In the Northern Ireland accounts, there was discussion about bringing in the Institute of Chartered Accountants in England and Wales to review those issues.
To answer your question directly, yes, there is a difference in Northern Ireland in how value for money is assessed, but that is not —.
Ms Bunting: Let me direct you a wee bit, Emma. Essentially, what I am trying to get to is that, in other regions, their quality assurance — not just how they audit but their internal governance, structures, whistle-blowing and all those things — are not done internally, by themselves, are they? Are those assessed by their external auditors? It struck me that, according to this report, in the Northern Ireland Audit Office, that is done internally by its audit and risk assurance committee.
Ms Dellow Perry: Yes. The board appoints external auditors to do that elsewhere in the UK.
Ms Dellow Perry: They bring in somebody or do it themselves, yes. Sorry, I misunderstood your question.
Ms Rogan: Hi, Emma. Thanks for your presentation. Following on a wee bit from Joanne's question, what input do Audit Committees in other jurisdictions have in determining the make-up of their advisory boards? It is strange that we would appoint our own. Maybe that is what they do. I am not sure.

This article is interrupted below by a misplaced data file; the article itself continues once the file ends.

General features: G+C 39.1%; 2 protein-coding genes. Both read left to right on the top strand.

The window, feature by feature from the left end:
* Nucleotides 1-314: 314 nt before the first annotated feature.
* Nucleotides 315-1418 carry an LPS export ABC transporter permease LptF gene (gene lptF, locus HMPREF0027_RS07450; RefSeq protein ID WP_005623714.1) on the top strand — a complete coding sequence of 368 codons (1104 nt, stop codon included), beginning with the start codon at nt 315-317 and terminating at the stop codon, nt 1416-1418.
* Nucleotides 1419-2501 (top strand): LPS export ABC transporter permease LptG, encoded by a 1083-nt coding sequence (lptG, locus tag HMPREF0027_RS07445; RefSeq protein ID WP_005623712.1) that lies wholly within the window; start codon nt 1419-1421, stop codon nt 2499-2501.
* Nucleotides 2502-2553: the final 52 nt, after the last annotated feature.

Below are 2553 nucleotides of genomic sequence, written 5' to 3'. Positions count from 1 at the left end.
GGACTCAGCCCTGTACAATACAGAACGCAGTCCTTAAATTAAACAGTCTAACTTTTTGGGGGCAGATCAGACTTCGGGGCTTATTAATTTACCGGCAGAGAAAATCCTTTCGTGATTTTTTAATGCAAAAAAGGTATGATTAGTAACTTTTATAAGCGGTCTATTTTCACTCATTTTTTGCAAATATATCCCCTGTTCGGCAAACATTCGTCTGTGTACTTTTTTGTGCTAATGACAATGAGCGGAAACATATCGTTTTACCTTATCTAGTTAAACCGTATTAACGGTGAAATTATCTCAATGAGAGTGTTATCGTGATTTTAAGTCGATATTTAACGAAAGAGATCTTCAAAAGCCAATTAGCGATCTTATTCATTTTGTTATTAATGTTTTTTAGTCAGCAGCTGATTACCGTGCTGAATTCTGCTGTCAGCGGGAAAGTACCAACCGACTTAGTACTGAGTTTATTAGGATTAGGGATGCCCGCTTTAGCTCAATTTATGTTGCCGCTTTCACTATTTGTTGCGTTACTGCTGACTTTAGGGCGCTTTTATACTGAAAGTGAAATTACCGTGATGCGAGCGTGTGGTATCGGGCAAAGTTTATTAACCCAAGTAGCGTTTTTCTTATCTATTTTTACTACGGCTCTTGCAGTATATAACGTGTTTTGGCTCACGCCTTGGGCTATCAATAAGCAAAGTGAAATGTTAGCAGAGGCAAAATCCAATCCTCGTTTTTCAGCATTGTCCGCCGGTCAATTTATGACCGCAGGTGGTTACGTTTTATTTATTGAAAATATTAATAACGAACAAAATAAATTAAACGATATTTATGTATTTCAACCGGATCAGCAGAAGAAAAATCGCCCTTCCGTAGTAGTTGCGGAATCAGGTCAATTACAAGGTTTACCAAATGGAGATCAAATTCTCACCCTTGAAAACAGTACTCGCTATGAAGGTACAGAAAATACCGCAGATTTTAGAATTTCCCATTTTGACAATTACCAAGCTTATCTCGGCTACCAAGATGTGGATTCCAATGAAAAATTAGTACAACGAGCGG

Ms Dellow Perry: The Committee would appoint the non-executive members of the advisory board. Depending on how the legislation is crafted, in some, there is a required balance to achieve a quorum, and in others, there is a minimum number. The Committees elsewhere in the UK have much more input into the composition of the board than we do in Northern Ireland.
Ms Rogan: The advisory board's terms of reference are approved by the Comptroller and Auditor General. Is that the same in other jurisdictions? It seems to me that there is a lack of independence and oversight in that. What is your view?
Ms Dellow Perry: It did strike me as a difference that the code was approved by the Committee, but in Northern Ireland, it seems to be approved by the Comptroller and Auditor General.
Mr Chambers: Chair, I am OK. I am just playing catch-up, and apologies for coming to the meeting late.
Mr Allister: Thank you for your paper. It is informative and well put together, but it really comes down to this: in Northern Ireland, any supervisory or oversight role is in-house, whereas elsewhere, it is, as you would expect, external. Is that it in a sentence?
Ms Dellow Perry: Certainly, much more of the governance structure in the rest of the UK is done externally. A lot of what you would see being done externally elsewhere in the UK is done in-house in Northern Ireland.
Mr Allister: To the very point that the Comptroller and Auditor General appoints the board and appoints the chair, and they then sanction his work?
Ms Dellow Perry: It does seem to be that way, although my understanding is that the Committee endorses the selection of the Comptroller and Auditor General for the chair.
Mr Allister: Are there any international standards that create expectations about how these matters should be?
Ms Dellow Perry: Specifically about the governance of public audit?
Ms Dellow Perry: I would have to look into that, but I am happy to take it away.
The Chairperson (Mr McCrossan): Emma, thank you very much for your presentation, for taking our questions and for the time you spent doing that research; it was very helpful.